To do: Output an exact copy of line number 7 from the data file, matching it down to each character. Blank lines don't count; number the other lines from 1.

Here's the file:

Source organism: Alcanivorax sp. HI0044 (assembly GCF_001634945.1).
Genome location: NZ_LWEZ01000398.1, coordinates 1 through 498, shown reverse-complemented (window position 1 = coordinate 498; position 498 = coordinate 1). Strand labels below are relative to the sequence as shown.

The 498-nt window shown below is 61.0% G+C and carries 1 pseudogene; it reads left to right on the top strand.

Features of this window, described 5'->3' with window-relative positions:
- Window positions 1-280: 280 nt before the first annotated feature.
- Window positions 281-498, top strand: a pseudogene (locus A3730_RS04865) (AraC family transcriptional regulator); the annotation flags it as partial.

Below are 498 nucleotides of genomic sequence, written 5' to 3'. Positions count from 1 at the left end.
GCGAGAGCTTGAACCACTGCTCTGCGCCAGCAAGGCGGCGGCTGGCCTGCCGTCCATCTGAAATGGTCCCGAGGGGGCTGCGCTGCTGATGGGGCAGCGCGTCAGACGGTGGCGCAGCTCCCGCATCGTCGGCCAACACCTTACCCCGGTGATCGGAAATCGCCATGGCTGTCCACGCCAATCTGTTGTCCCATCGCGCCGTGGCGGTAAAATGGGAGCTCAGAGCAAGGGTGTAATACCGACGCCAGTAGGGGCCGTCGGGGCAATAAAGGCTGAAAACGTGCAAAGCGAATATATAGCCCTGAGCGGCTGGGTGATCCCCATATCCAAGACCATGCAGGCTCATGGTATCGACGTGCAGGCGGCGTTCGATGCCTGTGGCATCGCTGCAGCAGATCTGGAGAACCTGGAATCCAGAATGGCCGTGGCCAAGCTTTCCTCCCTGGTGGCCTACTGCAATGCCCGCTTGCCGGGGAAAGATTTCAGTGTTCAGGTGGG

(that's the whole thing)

Below are 498 nucleotides of genomic sequence, written 5' to 3'. Positions count from 1 at the left end.